It's not enough to attend a vigil, not enough to watch and hope. We've got to act. We've got to.

Wednesday, October 26, 2005


Here's a quote from an item in an Iraqi Newspaper published in the Kurdish part of the nation and excerpted here, a website that monitors Iraqi news items. A question: This is the democracy we're dying for?

Sulaimaniyah Administration Minister of Culture (to be) dismissed(Aso)

"Sulaimaniyah administration minister of culture Fattah Zakhoyee (will be)
dismissed from his job because he did not vote in the referendum, according to a
source in the Kurdistan Workers' Party. The source told Aso that the regional
government has yet to officially fire Zakhoyee, a member of the party, and the
issue will be settled on October 25 or October 26. The source said the Patriotic
Union of Kurdistan politburo wanted to dismiss Zakhoyee."

Sinking ship of state

According to Rasmussen Reports (a conservative daily pollster) the percentage of those polled who "strongly disapprove" of Bush's presidency has risen to 42% (another 15% "somewhat disapprove"), which is the same percentage as the total of those who "strongly approve" (22%) and who "somewhat approve" (20%).

Two questions: (1) At what point does impeachment become more than a constitutional concept? (2) Who on Earth (or in any event, among those polled) could feel "somewhat" either pro or con about this president? Under what rock or rug have they been living these last five years?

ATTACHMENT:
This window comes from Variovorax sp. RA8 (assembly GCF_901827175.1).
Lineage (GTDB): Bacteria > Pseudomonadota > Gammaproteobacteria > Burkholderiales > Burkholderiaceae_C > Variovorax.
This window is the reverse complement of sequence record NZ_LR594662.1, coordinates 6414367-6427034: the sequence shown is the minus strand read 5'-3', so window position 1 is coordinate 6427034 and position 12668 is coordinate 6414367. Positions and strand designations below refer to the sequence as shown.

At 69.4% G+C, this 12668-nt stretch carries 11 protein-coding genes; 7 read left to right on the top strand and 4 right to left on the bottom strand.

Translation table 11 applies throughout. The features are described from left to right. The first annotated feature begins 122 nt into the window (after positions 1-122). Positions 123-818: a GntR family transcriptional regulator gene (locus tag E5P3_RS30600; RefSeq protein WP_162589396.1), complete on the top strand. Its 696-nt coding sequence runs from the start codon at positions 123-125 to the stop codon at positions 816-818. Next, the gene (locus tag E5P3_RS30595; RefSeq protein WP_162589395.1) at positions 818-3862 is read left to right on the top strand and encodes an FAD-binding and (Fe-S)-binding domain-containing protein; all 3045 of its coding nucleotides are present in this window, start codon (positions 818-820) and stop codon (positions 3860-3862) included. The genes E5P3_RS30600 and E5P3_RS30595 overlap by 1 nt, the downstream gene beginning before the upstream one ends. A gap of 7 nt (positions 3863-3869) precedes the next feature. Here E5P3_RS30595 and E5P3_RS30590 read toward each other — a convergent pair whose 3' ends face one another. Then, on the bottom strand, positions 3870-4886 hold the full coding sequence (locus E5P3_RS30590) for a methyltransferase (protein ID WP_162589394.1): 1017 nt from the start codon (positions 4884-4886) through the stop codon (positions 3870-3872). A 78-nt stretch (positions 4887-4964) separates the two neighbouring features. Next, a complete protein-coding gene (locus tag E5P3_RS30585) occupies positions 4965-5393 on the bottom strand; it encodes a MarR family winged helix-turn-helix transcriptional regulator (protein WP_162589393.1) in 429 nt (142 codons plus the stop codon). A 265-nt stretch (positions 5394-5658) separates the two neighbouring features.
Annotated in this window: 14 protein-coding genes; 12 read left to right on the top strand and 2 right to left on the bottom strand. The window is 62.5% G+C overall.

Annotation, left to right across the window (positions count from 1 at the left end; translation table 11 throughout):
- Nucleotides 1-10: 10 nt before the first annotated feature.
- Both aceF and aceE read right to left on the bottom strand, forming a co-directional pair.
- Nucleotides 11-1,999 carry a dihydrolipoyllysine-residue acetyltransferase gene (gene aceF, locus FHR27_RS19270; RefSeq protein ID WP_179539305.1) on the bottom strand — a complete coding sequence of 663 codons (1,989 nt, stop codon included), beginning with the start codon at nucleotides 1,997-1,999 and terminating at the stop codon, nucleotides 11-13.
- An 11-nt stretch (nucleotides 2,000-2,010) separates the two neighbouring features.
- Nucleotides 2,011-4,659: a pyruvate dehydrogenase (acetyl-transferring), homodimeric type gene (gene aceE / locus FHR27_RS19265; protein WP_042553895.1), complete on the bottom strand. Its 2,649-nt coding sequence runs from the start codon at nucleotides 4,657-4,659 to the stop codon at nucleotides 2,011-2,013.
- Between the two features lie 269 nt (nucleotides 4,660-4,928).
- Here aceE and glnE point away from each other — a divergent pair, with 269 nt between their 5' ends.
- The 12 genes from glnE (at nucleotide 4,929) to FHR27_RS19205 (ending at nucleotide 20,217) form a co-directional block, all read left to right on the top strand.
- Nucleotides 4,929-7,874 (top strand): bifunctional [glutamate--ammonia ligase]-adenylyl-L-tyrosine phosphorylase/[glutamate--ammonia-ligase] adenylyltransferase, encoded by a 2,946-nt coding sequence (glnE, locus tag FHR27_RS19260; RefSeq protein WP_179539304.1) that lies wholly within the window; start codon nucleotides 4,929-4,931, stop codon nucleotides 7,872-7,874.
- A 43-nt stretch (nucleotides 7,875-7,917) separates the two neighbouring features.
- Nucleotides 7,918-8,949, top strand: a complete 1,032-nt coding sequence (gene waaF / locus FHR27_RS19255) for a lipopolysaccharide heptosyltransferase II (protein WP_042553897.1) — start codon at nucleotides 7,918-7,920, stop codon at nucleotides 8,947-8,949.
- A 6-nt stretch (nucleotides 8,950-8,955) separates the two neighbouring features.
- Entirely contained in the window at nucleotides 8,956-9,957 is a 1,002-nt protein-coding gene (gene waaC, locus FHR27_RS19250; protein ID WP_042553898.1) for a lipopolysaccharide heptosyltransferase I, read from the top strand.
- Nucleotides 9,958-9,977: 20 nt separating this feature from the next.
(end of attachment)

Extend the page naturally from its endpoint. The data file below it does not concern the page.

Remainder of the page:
Update: I wrote too soon (that's what comes from creating posts at four a.m.): As of today, 10/26, according to Rasmussen, Bush's total approval number (adding "strongly approve" and "somewhat approve" figures) dropped another point (to 41%, his lowest ever) while his "strongly disapprove" number increased by two (to 44%). Is this a new version of the "silent majority"?

Tuesday, October 25, 2005

Johnnies come latelies

Now, with the death of the 2000th soldier in Iraq, we're finally hearing it: The Congressional catcalls and criticisms of Bush/Cheney/Rice/Rummie/Wolfie's cabal that twisted the intelligence to persuade the Congress and the citizens of the US to go to war against a nation that hadn't attacked us, hadn't threatened us, hadn't the capacity to do either.

My question: With some notable exceptions (Byrd, Kucinich and outsiders Snowcroft, Ritter, a few others) where the fuck were you before, and during, the 2000 deaths?

As one who's been marching, writing, protesting this monstrous war since well before it began, I gotta tell ya, you politicians had better not just make a sound-byte out of this. If you want my votes in 2006 or 2008, you better damned well get on the long-ago-departed bandwagon and take the reins, bigtime. Only if you do, will you get my vote (and the votes of millions of my fellow protesters) because unlike the Bud-swilling millions who voted for Bush, we have reason, and long memories.